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Will There Be An Increase In The Price Of Coffee?

The worst frosts in decades in the world’s largest coffee maker, Brazil, and record high transport costs due to shipping delays due to the Covid-19 pandemic in the next few weeks, will result in rising coffee prices to a record high in recent years. analysts.

The increase in coffee prices will further increase the price of a basket of basic food products, since bread, vegetable oils and sugar have already been collected. The UN Food and Drug Administration index, which tracks world food prices in July, rose 31 percent from the same month last year, at a time when many consumers are still struggling financially over the pandemic.

Brazil’s worst ice since 1994 has pushed roasted coffee prices to a seven-year high, with the burden shifting to consumers buying roasted or ground coffee in supermarkets.

The price of Arabica futures in the US market has doubled in the last 12 months, and Brazilian culture is now hit by the worst drought in 91 years. The extent of the damage is still being determined, but in areas where coffee trees have not survived, it will take seven years for production to fully recover.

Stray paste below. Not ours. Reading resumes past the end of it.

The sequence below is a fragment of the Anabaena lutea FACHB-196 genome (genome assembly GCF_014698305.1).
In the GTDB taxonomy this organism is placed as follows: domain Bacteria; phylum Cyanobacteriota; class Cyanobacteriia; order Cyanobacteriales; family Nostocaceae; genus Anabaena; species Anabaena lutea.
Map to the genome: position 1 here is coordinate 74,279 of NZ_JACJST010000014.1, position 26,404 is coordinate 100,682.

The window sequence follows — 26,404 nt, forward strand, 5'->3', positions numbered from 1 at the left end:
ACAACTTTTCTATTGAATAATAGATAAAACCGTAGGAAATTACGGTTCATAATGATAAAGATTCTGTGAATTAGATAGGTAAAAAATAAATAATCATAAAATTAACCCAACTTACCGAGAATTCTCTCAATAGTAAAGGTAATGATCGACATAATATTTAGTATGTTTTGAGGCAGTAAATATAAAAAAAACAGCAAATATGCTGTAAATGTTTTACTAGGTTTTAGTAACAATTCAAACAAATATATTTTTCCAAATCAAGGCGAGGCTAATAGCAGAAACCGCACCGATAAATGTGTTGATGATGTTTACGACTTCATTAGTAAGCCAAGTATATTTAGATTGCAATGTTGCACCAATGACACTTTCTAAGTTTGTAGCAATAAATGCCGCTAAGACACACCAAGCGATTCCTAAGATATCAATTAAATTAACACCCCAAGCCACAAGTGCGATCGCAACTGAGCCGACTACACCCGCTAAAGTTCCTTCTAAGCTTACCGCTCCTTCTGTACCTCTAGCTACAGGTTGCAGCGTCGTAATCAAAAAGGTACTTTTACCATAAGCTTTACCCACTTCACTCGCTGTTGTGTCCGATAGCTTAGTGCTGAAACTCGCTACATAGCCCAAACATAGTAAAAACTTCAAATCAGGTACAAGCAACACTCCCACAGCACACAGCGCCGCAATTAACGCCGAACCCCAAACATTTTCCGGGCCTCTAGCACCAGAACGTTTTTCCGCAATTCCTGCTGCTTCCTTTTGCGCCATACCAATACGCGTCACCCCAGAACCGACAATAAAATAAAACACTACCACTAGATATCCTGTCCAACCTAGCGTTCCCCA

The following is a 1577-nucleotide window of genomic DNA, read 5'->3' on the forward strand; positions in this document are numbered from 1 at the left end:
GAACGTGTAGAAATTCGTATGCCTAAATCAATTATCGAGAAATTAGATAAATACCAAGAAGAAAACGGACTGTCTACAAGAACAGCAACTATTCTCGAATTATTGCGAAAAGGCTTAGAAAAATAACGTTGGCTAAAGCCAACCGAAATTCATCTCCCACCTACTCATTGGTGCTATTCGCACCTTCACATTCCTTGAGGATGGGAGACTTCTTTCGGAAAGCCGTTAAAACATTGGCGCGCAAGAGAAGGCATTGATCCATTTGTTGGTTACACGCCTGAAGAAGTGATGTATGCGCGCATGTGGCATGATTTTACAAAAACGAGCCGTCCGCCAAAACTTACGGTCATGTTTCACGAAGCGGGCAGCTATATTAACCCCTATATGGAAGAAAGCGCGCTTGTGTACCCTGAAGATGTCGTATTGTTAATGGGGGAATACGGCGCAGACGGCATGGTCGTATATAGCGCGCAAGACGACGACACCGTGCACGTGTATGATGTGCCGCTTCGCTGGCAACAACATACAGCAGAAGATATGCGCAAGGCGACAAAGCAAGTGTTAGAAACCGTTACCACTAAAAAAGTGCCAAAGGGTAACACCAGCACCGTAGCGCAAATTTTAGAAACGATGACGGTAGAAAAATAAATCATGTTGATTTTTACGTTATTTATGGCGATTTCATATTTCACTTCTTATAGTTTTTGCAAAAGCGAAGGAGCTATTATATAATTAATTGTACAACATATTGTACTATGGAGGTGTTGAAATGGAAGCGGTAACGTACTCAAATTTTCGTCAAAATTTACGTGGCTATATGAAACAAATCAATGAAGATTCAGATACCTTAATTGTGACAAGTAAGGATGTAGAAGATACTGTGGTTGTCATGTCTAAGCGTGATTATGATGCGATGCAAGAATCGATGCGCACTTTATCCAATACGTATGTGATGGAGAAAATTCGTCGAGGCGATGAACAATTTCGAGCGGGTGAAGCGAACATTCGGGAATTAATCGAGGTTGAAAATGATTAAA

Global supply disruptions, driven by rising demand for consumer goods after the pandemic and insufficient availability of ships, have also led to a sharp rise in prices for transporting coffee to major consumer countries in North America and Europe.

Traders believe that consumers will soon pay a higher price for coffee in stores, while the cost of coffee in cafes may not follow this trend in the short term.

“Roasted and ground coffee in the shops is just packaged coffee. “But your cup of coffee at Starbucks may not be as expensive because you pay more for coffee, wi-fi and experience,” says one coffee seller.

The latest data from the US Bureau of Statistics show that in April the average price of ground coffee was $ 4.75 per pound, which is 8.1 percent more than the previous year and is the highest level since July 2015.

Brazilian coffee maker Abic estimates that prices for roasted coffee in Brazil jumped by about 80 percent between December and the end of July.

“Some companies, including market leaders, have already announced price increases,” reads a letter from Abic sent to coffee grinders.

By the way, Brazil is responsible for 30 percent of total world coffee exports.